For the first time since the assault-weapons ban five years ago,
firearms manufacturers are on the defensive.
Cities are starting to bring lawsuits, the White House is
up efforts to rein in sales at gun conventions, and the industry
faces the threat of an increasing number of lawsuits brought by
individuals who are the victims of gun violence.
Last week, antigun advocates were particularly buoyed by a New
York jury verdict that found a group of gun manufacturers marketed
their arms negligently and were directly responsible for three
killings. "I am sure this is going to shake the industry to its
foundations," says Dennis Henigan, legal director for the Center to
Prevent Handgun Violence in Washington.
As a result of the Brooklyn verdict, many experts expect other
victims of handgun violence to be encouraged to file lawsuits. Mr.
Henigan compares the lawsuit to the tobacco litigation, which took
years of trials before plaintiffs began to find legal theories that
might succeed. "This is going to send a message to the plaintiffs'
bar to take a fresh look," he says.
Even the industry, which plans to appeal the verdict, says the
defeat could cause problems. "The public perception would be that we
lost this case - even if we win on appeal - and that would fuel
lawsuits against us," says Richard Feldman of the American Sports
Shooting Council, a Washington organization that represents gun
In addition, the verdict might spark other cities and states to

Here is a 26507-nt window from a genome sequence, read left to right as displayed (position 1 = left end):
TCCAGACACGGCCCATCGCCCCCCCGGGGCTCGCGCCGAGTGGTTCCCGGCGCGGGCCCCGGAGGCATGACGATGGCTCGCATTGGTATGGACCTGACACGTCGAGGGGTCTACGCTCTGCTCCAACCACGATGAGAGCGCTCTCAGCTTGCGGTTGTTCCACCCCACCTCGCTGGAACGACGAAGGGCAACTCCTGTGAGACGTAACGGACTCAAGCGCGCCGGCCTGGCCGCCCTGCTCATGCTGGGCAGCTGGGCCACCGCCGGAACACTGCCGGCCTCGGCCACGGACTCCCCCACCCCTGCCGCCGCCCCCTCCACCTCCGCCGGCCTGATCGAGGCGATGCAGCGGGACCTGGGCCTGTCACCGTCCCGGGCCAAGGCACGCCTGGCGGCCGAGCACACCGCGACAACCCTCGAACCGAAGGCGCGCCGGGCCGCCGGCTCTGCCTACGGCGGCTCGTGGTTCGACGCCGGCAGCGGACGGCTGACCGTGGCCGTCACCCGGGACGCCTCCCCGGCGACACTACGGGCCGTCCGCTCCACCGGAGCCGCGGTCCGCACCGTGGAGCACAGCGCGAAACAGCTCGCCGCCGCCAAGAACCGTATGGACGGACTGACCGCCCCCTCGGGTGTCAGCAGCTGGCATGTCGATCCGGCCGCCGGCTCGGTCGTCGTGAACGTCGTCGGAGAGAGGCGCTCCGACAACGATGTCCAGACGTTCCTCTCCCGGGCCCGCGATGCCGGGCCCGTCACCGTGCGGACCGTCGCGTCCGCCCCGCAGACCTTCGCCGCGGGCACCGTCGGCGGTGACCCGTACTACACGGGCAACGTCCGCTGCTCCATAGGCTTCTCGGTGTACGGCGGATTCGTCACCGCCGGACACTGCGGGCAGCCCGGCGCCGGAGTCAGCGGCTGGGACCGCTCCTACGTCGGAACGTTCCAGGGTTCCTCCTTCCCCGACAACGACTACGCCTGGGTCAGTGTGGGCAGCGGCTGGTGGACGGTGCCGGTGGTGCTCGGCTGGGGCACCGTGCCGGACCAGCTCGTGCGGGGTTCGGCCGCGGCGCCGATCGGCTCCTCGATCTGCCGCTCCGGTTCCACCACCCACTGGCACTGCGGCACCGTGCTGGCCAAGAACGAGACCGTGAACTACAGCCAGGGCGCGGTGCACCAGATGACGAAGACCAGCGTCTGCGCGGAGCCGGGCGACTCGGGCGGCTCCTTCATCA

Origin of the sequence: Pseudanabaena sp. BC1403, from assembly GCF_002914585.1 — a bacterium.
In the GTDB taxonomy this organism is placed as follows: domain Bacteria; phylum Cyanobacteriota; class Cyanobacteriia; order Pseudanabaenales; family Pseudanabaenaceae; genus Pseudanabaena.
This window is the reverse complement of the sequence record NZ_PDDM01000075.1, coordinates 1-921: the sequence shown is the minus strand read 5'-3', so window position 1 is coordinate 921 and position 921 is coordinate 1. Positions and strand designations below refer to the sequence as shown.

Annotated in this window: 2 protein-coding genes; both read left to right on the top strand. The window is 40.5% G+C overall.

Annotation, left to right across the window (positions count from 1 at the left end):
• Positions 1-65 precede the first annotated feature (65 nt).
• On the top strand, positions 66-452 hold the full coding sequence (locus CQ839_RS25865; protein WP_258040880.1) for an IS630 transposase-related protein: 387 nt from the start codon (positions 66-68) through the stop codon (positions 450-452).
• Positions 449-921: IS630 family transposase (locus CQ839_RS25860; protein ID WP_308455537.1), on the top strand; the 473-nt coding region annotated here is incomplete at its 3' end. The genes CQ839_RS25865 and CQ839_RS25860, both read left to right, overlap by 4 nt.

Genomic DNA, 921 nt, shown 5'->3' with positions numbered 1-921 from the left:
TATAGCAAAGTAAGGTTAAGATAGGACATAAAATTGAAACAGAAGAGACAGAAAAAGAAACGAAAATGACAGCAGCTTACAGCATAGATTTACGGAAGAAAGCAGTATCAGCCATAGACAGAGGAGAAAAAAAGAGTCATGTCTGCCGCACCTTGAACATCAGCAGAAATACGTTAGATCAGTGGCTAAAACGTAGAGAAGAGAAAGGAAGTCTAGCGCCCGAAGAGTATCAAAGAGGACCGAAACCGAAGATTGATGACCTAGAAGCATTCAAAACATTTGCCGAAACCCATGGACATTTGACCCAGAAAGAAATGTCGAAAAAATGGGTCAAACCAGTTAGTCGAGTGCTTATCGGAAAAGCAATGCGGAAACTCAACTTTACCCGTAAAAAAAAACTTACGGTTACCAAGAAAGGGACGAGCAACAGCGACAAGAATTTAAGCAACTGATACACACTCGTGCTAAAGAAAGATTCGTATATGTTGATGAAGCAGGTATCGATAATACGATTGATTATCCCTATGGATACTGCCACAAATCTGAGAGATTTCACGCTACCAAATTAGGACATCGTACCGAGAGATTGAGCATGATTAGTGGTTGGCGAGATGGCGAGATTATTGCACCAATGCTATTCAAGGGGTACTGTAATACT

file suits. On Feb. 4, Atlanta joined Chicago, Miami-Dade County,
and Bridgeport, Conn., in filing suit against the firearms
In six months, legal experts expect another dozen lawsuits. "The win
might make them come quicker," says David Kairys, a professor at
Temple University Law School in Philadelphia who came up with the
original concept of cities suing the gun companies.
Long road ahead
Despite the Brooklyn verdict, winning the lawsuits may still be a
challenge. A recent survey by DecisionQuest, a Los Angeles trial
consultant, found 62 percent of the people it surveyed were against
the lawsuits. "Unlike product liability, where people feel
threatened, here they are concerned that their civil liberties are
being impinged on," says Philip Anthony, chief executive of
DecisionQuest, which does not represent any gun manufacturers.
Some key organizations are starting to get involved in the fight.
Last week, the National Rifle Association (NRA), one of the nation's
most potent interest groups, decided to put some of its energy into
fighting the lawsuits. …